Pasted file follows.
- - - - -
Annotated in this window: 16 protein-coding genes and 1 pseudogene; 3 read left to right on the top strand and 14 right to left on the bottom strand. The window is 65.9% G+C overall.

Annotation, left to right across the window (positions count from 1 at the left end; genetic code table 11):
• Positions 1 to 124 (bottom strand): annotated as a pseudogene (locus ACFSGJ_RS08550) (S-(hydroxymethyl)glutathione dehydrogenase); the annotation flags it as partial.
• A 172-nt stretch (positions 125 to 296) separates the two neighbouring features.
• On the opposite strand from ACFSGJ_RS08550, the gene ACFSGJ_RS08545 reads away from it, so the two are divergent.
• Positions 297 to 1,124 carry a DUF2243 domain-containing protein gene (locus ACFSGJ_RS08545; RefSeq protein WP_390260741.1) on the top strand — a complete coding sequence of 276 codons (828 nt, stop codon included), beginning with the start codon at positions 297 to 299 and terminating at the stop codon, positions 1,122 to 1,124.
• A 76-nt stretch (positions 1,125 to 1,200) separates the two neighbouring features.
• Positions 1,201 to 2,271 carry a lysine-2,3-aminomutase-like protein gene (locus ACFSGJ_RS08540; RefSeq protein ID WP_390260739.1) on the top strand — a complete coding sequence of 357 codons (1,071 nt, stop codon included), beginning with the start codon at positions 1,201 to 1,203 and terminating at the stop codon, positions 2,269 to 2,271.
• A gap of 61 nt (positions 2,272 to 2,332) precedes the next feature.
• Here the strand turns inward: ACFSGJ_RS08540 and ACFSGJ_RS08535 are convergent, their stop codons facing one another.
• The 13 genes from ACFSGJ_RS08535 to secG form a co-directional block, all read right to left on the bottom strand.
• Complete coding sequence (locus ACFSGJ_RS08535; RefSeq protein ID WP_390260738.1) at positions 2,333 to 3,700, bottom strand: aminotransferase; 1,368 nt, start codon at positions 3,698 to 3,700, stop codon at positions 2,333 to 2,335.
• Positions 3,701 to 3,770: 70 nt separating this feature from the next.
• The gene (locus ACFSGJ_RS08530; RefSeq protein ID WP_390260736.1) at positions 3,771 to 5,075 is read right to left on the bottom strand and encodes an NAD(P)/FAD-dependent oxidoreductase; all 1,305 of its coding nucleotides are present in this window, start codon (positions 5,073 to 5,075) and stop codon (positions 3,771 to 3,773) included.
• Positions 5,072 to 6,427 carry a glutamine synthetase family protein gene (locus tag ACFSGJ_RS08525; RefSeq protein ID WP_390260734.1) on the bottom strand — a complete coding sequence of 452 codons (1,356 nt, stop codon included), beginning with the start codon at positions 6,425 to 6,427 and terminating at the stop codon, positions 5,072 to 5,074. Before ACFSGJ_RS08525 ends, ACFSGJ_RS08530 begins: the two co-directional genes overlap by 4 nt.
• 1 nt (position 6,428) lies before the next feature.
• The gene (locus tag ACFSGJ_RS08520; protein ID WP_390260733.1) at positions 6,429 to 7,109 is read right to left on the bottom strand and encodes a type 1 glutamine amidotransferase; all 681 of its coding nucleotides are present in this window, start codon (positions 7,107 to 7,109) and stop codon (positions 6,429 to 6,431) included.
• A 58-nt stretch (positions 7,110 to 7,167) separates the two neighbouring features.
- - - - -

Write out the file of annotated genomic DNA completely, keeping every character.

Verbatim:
Annotated in this window: 16 protein-coding genes and 1 pseudogene; 3 read left to right on the top strand and 14 right to left on the bottom strand. The window is 65.9% G+C overall.

Annotation, left to right across the window (positions count from 1 at the left end; genetic code table 11):
• Positions 1 to 124 (bottom strand): annotated as a pseudogene (locus ACFSGJ_RS08550) (S-(hydroxymethyl)glutathione dehydrogenase); the annotation flags it as partial.
• A 172-nt stretch (positions 125 to 296) separates the two neighbouring features.
• On the opposite strand from ACFSGJ_RS08550, the gene ACFSGJ_RS08545 reads away from it, so the two are divergent.
• Positions 297 to 1,124 carry a DUF2243 domain-containing protein gene (locus ACFSGJ_RS08545; RefSeq protein WP_390260741.1) on the top strand — a complete coding sequence of 276 codons (828 nt, stop codon included), beginning with the start codon at positions 297 to 299 and terminating at the stop codon, positions 1,122 to 1,124.
• A 76-nt stretch (positions 1,125 to 1,200) separates the two neighbouring features.
• Positions 1,201 to 2,271 carry a lysine-2,3-aminomutase-like protein gene (locus ACFSGJ_RS08540; RefSeq protein ID WP_390260739.1) on the top strand — a complete coding sequence of 357 codons (1,071 nt, stop codon included), beginning with the start codon at positions 1,201 to 1,203 and terminating at the stop codon, positions 2,269 to 2,271.
• A gap of 61 nt (positions 2,272 to 2,332) precedes the next feature.
• Here the strand turns inward: ACFSGJ_RS08540 and ACFSGJ_RS08535 are convergent, their stop codons facing one another.
• The 13 genes from ACFSGJ_RS08535 to secG form a co-directional block, all read right to left on the bottom strand.
• Complete coding sequence (locus ACFSGJ_RS08535; RefSeq protein ID WP_390260738.1) at positions 2,333 to 3,700, bottom strand: aminotransferase; 1,368 nt, start codon at positions 3,698 to 3,700, stop codon at positions 2,333 to 2,335.
• Positions 3,701 to 3,770: 70 nt separating this feature from the next.
• The gene (locus ACFSGJ_RS08530; RefSeq protein ID WP_390260736.1) at positions 3,771 to 5,075 is read right to left on the bottom strand and encodes an NAD(P)/FAD-dependent oxidoreductase; all 1,305 of its coding nucleotides are present in this window, start codon (positions 5,073 to 5,075) and stop codon (positions 3,771 to 3,773) included.
• Positions 5,072 to 6,427 carry a glutamine synthetase family protein gene (locus tag ACFSGJ_RS08525; RefSeq protein ID WP_390260734.1) on the bottom strand — a complete coding sequence of 452 codons (1,356 nt, stop codon included), beginning with the start codon at positions 6,425 to 6,427 and terminating at the stop codon, positions 5,072 to 5,074. Before ACFSGJ_RS08525 ends, ACFSGJ_RS08530 begins: the two co-directional genes overlap by 4 nt.
• 1 nt (position 6,428) lies before the next feature.
• The gene (locus tag ACFSGJ_RS08520; protein ID WP_390260733.1) at positions 6,429 to 7,109 is read right to left on the bottom strand and encodes a type 1 glutamine amidotransferase; all 681 of its coding nucleotides are present in this window, start codon (positions 7,107 to 7,109) and stop codon (positions 6,429 to 6,431) included.
• A 58-nt stretch (positions 7,110 to 7,167) separates the two neighbouring features.